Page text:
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Medline ® Abstract for Reference 29

of 'General principles of neoadjuvant therapy for breast cancer'

29
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Neoadjuvant docetaxel in locally advanced breast cancer.
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Hutcheon AW, Heys SD, Sarkar TK, Aberdeen Breast Group
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Breast Cancer Res Treat. 2003;79 Suppl 1:S19.
 
Neoadjuvant chemotherapy produces substantial increases in clinical response rates and rates of breast conserving therapy. Pathologic response rate, though generally low, is an important outcome as it is presumably associated with eradication of micrometastatic disease and may likely result in improved outcomes. Anthracyclines have long been considered the most efficacious chemotherapy agents for neoadjuvant therapy of early breast cancer. Unfortunately, not all patients respond to neoadjuvant anthracycline-based chemotherapy. In an effort to improve primary tumor response, docetaxel, an active agent in breast cancer, has been evaluated in the neoadjuvant setting. Several randomized trials, including the NSABP B-27, GEPAR-duo, and the Aberdeen trial, evaluating docetaxel in sequence with a doxorubicin-based neoadjuvant regimen have been reported, with encouraging findings. We designed the Aberdeen trial with two primary aims: (1) to evaluate primary docetaxel in patients that initially fail a neoadjuvant anthracycline-based polychemotherapy regimen, and (2) to compare a docetaxel-based neoadjuvant regimen with a standard anthracycline-based regimen in patients who do respond to the first four cycles of the anthracycline-based regimen. Eligible patients (n = 162) had previously untreated large (>or = 3 cm) or locally advanced (T3, T4, T x N2) breast cancer. All received four cycles of CVAP, after which clinical response was assessed. Responding patients were then randomized to four additional cycles of CVAP or to docetaxel 100 mg/m2 every 3 weeks for four cycles. Patients failing to respond to CVAP received the docetaxel regimen. After the first four cycles of CVAP, the overall response rate (ORR) was 67%. Ultimately, responses were higher in the group randomized to docetaxel compared with those continuing CVAP (cCR: 94% vs. 66%; p = 0.001; pCR 34% vs. 16%; p = 0.04). The addition of docetaxel improved overall survival and disease-free survival for patients responding to four cycles of CVAP as compared with those receiving eight cycles of CVAP. Relative dose intensity was higher and the incidence of severe leukopenia was lower in the group randomized to docetaxel. These data and data from the NSABP B-27 and GEPAR-duo trials strongly support a combined anthracycline/docetaxel regimen in the neoadjuvant setting.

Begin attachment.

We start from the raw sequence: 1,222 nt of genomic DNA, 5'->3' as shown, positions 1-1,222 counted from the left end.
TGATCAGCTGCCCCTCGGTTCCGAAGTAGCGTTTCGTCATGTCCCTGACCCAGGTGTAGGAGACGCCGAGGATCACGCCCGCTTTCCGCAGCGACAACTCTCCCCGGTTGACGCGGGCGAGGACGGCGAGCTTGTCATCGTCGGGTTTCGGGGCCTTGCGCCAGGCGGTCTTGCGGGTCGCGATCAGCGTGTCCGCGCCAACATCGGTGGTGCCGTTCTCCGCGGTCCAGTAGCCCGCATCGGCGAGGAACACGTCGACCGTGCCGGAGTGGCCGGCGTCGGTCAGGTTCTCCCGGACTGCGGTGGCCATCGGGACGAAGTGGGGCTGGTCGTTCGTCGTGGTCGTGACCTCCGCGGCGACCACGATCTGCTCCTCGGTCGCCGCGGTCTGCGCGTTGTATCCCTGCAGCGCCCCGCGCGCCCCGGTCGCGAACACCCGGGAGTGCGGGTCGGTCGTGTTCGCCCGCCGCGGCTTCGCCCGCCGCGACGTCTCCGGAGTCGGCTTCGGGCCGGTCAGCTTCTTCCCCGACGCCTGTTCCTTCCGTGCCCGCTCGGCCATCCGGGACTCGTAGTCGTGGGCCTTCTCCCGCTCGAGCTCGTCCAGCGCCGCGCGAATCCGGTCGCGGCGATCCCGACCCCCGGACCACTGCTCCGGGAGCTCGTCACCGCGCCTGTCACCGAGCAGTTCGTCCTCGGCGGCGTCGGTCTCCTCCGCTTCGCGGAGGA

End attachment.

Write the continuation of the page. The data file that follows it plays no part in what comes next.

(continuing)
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University of Aberdeen Hospital, Aberdeen, Scotland andrew.hutcheon@oal.grampian.scot.nhs.uk
PMID